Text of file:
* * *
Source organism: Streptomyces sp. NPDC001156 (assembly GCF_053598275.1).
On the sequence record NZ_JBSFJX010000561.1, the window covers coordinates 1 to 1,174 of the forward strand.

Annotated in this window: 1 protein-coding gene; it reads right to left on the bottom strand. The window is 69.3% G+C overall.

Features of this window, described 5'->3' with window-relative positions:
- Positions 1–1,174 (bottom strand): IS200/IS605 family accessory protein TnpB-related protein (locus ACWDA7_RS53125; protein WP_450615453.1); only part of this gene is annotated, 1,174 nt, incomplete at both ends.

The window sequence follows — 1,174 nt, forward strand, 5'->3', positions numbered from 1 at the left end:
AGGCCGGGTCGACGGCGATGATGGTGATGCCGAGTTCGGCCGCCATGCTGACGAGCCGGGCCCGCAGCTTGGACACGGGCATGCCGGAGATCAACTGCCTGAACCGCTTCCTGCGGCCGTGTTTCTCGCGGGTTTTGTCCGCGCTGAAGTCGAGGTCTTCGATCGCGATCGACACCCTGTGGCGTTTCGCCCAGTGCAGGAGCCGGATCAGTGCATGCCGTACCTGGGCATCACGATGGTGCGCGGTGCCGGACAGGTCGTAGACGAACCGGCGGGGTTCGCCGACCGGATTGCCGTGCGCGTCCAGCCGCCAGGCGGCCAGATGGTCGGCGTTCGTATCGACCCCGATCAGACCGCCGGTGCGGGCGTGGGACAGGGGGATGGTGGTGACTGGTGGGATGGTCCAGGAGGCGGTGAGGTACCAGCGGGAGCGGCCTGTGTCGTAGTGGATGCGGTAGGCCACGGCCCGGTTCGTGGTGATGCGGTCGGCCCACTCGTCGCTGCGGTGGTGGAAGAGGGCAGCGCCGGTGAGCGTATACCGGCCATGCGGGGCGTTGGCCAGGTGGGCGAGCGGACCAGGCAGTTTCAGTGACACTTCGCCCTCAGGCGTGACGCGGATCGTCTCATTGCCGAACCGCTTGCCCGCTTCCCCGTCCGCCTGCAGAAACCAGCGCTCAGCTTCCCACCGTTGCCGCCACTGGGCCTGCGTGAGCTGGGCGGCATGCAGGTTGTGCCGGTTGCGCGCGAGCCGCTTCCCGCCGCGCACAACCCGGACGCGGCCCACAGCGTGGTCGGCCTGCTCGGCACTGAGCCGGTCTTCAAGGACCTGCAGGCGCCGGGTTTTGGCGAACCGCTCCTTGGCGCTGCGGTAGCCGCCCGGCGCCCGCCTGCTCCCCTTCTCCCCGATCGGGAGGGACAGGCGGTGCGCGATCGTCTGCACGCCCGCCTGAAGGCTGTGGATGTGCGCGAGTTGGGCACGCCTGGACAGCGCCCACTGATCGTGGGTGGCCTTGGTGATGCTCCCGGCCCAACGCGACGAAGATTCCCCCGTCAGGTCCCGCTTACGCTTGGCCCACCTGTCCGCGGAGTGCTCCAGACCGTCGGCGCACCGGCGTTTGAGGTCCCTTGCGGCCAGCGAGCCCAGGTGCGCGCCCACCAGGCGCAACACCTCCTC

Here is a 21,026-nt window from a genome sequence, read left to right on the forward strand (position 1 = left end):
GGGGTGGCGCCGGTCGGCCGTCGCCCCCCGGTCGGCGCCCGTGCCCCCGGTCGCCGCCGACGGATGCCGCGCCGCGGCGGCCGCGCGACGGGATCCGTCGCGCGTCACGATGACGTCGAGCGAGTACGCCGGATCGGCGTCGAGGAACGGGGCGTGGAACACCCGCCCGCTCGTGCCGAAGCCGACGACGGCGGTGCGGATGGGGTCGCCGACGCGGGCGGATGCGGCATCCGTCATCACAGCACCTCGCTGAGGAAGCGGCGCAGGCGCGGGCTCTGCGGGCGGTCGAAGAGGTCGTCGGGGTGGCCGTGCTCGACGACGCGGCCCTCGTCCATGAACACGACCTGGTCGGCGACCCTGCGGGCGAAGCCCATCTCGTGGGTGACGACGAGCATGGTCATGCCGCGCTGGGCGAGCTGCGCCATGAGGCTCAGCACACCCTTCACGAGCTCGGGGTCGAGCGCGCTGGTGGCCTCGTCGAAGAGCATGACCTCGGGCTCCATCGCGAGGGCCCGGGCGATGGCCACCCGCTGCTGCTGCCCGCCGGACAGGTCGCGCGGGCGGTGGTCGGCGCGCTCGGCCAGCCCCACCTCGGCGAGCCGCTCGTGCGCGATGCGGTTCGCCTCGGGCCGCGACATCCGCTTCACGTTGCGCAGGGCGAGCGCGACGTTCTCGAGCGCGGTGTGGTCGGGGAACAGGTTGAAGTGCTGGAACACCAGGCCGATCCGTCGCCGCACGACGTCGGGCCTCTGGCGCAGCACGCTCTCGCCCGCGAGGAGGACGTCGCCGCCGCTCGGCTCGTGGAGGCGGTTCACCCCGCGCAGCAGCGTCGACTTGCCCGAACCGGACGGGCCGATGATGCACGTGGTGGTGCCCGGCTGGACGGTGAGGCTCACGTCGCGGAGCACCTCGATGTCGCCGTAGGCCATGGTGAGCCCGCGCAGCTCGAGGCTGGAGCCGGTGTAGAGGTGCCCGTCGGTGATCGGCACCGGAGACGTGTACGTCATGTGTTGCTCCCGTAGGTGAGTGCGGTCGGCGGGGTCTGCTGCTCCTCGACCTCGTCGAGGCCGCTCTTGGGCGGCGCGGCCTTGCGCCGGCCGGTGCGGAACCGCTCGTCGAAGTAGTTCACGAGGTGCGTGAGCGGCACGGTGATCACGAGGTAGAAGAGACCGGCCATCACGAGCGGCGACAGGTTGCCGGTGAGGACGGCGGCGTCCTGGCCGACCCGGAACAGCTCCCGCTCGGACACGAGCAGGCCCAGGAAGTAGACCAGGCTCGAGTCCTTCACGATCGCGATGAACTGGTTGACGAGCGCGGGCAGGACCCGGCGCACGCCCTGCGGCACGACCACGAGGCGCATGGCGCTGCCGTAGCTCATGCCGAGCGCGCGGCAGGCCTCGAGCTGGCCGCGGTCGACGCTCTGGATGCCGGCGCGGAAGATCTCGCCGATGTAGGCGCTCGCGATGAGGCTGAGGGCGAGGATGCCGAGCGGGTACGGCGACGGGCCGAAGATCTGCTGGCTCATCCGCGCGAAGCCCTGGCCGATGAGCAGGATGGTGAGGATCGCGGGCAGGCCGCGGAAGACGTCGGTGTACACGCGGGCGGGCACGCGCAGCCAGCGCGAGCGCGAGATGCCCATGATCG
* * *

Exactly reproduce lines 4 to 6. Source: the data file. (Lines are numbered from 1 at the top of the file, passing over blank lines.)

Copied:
Features of this window, described 5'->3' with window-relative positions:
- Positions 1–1,174 (bottom strand): IS200/IS605 family accessory protein TnpB-related protein (locus ACWDA7_RS53125; protein WP_450615453.1); only part of this gene is annotated, 1,174 nt, incomplete at both ends.

The window sequence follows — 1,174 nt, forward strand, 5'->3', positions numbered from 1 at the left end: